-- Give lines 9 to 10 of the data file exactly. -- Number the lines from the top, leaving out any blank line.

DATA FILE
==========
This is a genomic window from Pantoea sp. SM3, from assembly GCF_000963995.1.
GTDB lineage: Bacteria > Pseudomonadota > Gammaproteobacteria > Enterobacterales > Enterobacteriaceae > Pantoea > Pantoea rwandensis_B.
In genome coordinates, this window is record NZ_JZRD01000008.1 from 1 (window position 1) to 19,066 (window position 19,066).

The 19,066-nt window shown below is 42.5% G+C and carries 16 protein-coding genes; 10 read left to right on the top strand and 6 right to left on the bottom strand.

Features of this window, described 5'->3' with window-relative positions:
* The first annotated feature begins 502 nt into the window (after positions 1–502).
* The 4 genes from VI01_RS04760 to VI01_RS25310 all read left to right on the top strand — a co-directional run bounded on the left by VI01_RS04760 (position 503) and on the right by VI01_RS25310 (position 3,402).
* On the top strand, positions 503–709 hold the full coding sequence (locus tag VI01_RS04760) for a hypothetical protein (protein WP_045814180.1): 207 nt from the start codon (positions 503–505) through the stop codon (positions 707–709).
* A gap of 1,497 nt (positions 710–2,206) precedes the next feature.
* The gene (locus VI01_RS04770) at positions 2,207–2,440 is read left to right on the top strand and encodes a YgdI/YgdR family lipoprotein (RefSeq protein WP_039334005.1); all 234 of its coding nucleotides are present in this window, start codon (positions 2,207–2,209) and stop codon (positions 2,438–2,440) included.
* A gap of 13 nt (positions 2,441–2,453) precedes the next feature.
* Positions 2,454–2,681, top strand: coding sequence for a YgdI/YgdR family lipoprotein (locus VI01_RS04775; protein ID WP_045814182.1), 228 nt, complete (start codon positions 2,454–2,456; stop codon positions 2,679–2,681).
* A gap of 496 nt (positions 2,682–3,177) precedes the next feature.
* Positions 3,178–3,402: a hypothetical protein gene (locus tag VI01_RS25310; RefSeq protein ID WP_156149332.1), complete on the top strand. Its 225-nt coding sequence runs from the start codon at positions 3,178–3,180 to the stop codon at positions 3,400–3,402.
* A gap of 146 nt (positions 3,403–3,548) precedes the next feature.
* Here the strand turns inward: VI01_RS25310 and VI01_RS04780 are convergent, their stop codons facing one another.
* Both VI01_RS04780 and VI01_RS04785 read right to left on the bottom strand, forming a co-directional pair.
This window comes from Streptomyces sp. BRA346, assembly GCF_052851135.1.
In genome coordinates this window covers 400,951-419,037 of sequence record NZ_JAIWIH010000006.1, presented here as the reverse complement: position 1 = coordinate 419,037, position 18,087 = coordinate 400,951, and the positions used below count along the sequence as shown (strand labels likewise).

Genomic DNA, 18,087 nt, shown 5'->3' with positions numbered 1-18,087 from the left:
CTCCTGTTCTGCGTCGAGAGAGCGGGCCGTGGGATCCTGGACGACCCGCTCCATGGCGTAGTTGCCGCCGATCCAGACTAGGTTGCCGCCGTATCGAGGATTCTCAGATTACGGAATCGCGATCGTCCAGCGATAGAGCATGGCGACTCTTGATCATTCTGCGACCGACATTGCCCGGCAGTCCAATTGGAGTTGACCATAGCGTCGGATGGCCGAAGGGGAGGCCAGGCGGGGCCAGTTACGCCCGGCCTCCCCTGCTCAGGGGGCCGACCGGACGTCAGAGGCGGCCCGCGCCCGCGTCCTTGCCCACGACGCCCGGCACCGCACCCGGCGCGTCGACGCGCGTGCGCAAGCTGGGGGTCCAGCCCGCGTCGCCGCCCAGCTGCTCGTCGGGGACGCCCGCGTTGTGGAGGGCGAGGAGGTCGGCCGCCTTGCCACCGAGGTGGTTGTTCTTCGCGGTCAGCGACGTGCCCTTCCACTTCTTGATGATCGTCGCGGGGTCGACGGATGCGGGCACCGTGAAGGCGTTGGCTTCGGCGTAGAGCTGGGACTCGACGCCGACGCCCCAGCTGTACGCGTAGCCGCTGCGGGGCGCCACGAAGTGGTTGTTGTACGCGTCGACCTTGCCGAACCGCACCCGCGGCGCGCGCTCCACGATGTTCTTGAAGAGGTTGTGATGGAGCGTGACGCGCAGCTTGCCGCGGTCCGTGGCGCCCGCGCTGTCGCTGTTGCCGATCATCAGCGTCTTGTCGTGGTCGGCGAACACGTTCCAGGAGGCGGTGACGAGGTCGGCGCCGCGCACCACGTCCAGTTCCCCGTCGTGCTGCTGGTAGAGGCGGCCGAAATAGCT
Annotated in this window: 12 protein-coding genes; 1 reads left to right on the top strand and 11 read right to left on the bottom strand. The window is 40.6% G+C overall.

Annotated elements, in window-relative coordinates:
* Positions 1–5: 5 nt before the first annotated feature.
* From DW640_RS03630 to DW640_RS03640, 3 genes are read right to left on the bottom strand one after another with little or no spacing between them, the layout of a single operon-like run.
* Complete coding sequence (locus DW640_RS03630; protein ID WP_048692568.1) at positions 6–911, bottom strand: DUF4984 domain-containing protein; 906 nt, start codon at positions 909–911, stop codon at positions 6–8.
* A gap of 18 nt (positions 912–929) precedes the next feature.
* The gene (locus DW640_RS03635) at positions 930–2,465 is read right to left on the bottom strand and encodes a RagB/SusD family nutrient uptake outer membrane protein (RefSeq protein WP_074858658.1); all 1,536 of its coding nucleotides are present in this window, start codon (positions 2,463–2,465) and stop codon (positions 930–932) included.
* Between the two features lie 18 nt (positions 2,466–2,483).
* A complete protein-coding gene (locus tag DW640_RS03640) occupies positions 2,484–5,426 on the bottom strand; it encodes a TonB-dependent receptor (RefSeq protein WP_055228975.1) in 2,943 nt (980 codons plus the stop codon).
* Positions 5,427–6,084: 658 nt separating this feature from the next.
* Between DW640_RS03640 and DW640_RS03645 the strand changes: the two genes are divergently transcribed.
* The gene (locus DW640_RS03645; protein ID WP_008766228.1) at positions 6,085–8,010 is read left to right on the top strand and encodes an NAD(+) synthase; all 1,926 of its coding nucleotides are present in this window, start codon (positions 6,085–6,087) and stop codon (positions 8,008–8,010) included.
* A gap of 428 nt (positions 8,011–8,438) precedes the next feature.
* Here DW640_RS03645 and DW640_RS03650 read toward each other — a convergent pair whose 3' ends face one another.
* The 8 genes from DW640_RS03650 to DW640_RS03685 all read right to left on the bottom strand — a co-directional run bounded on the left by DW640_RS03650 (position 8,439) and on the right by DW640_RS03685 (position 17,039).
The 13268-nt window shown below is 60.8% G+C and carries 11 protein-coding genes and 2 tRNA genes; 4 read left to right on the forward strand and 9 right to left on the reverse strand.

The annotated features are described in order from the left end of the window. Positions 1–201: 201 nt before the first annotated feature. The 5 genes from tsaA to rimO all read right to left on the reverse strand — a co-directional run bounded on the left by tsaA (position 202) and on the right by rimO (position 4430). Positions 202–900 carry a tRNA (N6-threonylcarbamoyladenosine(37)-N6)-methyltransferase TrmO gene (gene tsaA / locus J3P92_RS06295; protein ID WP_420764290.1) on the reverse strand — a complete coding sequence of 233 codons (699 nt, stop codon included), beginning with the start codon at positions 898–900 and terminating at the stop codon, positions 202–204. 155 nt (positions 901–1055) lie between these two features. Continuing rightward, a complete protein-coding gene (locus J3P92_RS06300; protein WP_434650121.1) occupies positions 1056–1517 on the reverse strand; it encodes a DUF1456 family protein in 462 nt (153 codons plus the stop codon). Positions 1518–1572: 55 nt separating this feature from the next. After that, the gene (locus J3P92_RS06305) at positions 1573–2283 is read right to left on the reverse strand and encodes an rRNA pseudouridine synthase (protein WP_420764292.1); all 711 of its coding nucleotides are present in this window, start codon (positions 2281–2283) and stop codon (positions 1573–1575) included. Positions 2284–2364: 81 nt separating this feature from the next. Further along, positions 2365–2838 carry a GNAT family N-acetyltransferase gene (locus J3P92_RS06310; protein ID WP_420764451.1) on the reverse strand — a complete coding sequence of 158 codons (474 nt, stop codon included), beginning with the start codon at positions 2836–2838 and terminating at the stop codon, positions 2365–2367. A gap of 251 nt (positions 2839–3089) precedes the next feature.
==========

* A gap of 1,497 nt (positions 710–2,206) precedes the next feature.
* The gene (locus VI01_RS04770) at positions 2,207–2,440 is read left to right on the top strand and encodes a YgdI/YgdR family lipoprotein (RefSeq protein WP_039334005.1); all 234 of its coding nucleotides are present in this window, start codon (positions 2,207–2,209) and stop codon (positions 2,438–2,440) included.